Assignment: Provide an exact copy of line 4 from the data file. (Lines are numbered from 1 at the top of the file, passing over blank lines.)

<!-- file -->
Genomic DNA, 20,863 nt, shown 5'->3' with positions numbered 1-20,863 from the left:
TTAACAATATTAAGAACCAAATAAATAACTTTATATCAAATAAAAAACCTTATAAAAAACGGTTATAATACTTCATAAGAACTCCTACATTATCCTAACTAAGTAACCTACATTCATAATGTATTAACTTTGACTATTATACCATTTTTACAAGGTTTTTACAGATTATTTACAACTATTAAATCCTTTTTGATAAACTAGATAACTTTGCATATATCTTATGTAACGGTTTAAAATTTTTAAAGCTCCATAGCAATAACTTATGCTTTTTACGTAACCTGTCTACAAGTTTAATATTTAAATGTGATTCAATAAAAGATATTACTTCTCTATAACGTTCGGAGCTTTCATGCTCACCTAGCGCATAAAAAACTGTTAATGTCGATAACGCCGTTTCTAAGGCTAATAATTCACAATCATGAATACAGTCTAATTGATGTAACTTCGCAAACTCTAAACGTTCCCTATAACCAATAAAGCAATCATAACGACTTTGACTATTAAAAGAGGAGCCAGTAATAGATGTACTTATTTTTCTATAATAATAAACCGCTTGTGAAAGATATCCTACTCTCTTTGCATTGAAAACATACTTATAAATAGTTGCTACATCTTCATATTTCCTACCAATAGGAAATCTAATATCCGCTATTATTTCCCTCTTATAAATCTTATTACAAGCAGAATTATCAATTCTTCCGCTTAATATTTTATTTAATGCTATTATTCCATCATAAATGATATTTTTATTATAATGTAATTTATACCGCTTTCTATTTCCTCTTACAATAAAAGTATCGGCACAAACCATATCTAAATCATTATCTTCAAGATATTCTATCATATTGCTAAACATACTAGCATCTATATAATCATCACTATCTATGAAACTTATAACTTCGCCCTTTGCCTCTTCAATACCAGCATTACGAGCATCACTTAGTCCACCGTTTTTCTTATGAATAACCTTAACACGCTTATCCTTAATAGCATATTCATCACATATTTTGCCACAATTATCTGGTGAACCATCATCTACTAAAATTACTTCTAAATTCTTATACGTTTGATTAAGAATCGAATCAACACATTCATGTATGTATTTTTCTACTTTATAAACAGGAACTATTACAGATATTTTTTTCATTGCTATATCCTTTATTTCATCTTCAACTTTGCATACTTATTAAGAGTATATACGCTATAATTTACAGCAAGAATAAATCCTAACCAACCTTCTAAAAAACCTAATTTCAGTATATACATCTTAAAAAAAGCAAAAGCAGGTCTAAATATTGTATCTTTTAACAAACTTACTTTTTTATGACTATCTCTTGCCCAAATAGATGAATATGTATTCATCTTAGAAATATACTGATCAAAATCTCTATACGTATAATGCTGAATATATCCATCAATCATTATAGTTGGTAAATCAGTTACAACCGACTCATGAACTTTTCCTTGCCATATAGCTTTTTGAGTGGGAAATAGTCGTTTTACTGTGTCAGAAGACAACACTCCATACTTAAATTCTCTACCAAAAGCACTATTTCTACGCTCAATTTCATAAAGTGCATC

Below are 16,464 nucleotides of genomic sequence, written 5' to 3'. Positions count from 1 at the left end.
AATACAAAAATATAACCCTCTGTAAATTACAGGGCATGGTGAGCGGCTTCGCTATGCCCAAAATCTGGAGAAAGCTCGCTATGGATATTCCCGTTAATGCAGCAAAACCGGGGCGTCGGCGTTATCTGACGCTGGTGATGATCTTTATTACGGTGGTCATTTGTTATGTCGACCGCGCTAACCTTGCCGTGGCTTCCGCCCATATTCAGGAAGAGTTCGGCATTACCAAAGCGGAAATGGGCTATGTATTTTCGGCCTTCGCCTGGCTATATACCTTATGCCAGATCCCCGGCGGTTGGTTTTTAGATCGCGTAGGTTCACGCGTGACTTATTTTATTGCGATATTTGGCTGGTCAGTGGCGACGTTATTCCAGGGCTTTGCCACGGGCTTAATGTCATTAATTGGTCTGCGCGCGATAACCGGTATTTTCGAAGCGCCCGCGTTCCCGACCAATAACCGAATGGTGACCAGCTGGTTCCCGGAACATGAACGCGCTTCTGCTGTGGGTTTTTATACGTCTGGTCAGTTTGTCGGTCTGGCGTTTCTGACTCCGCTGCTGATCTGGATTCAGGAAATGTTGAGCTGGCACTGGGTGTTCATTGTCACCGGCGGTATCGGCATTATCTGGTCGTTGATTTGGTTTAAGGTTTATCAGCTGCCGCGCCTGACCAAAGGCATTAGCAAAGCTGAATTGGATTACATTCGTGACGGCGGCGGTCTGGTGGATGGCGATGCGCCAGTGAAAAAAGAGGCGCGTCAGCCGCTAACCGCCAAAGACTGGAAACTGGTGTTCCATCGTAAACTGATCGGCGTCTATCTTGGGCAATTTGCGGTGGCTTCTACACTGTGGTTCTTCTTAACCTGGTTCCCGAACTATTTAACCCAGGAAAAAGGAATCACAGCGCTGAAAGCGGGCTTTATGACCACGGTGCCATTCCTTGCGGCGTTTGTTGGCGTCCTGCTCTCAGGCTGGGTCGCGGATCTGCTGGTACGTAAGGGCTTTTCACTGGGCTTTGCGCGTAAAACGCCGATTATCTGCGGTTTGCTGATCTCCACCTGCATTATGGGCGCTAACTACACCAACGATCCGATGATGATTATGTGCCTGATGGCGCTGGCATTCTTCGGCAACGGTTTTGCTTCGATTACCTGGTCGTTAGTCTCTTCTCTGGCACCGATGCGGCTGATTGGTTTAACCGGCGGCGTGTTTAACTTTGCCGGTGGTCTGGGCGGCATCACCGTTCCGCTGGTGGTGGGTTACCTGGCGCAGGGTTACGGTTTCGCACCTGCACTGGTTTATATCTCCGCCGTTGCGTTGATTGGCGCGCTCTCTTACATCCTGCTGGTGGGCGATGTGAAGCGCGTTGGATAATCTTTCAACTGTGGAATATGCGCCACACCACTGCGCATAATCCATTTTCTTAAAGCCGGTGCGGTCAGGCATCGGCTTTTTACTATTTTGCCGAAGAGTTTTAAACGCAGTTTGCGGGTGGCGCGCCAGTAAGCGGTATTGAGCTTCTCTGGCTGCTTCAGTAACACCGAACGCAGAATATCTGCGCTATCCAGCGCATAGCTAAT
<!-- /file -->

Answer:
AATACAAAAATATAACCCTCTGTAAATTACAGGGCATGGTGAGCGGCTTCGCTATGCCCAAAATCTGGAGAAAGCTCGCTATGGATATTCCCGTTAATGCAGCAAAACCGGGGCGTCGGCGTTATCTGACGCTGGTGATGATCTTTATTACGGTGGTCATTTGTTATGTCGACCGCGCTAACCTTGCCGTGGCTTCCGCCCATATTCAGGAAGAGTTCGGCATTACCAAAGCGGAAATGGGCTATGTATTTTCGGCCTTCGCCTGGCTATATACCTTATGCCAGATCCCCGGCGGTTGGTTTTTAGATCGCGTAGGTTCACGCGTGACTTATTTTATTGCGATATTTGGCTGGTCAGTGGCGACGTTATTCCAGGGCTTTGCCACGGGCTTAATGTCATTAATTGGTCTGCGCGCGATAACCGGTATTTTCGAAGCGCCCGCGTTCCCGACCAATAACCGAATGGTGACCAGCTGGTTCCCGGAACATGAACGCGCTTCTGCTGTGGGTTTTTATACGTCTGGTCAGTTTGTCGGTCTGGCGTTTCTGACTCCGCTGCTGATCTGGATTCAGGAAATGTTGAGCTGGCACTGGGTGTTCATTGTCACCGGCGGTATCGGCATTATCTGGTCGTTGATTTGGTTTAAGGTTTATCAGCTGCCGCGCCTGACCAAAGGCATTAGCAAAGCTGAATTGGATTACATTCGTGACGGCGGCGGTCTGGTGGATGGCGATGCGCCAGTGAAAAAAGAGGCGCGTCAGCCGCTAACCGCCAAAGACTGGAAACTGGTGTTCCATCGTAAACTGATCGGCGTCTATCTTGGGCAATTTGCGGTGGCTTCTACACTGTGGTTCTTCTTAACCTGGTTCCCGAACTATTTAACCCAGGAAAAAGGAATCACAGCGCTGAAAGCGGGCTTTATGACCACGGTGCCATTCCTTGCGGCGTTTGTTGGCGTCCTGCTCTCAGGCTGGGTCGCGGATCTGCTGGTACGTAAGGGCTTTTCACTGGGCTTTGCGCGTAAAACGCCGATTATCTGCGGTTTGCTGATCTCCACCTGCATTATGGGCGCTAACTACACCAACGATCCGATGATGATTATGTGCCTGATGGCGCTGGCATTCTTCGGCAACGGTTTTGCTTCGATTACCTGGTCGTTAGTCTCTTCTCTGGCACCGATGCGGCTGATTGGTTTAACCGGCGGCGTGTTTAACTTTGCCGGTGGTCTGGGCGGCATCACCGTTCCGCTGGTGGTGGGTTACCTGGCGCAGGGTTACGGTTTCGCACCTGCACTGGTTTATATCTCCGCCGTTGCGTTGATTGGCGCGCTCTCTTACATCCTGCTGGTGGGCGATGTGAAGCGCGTTGGATAATCTTTCAACTGTGGAATATGCGCCACACCACTGCGCATAATCCATTTTCTTAAAGCCGGTGCGGTCAGGCATCGGCTTTTTACTATTTTGCCGAAGAGTTTTAAACGCAGTTTGCGGGTGGCGCGCCAGTAAGCGGTATTGAGCTTCTCTGGCTGCTTCAGTAACACCGAACGCAGAATATCTGCGCTATCCAGCGCATAGCTAAT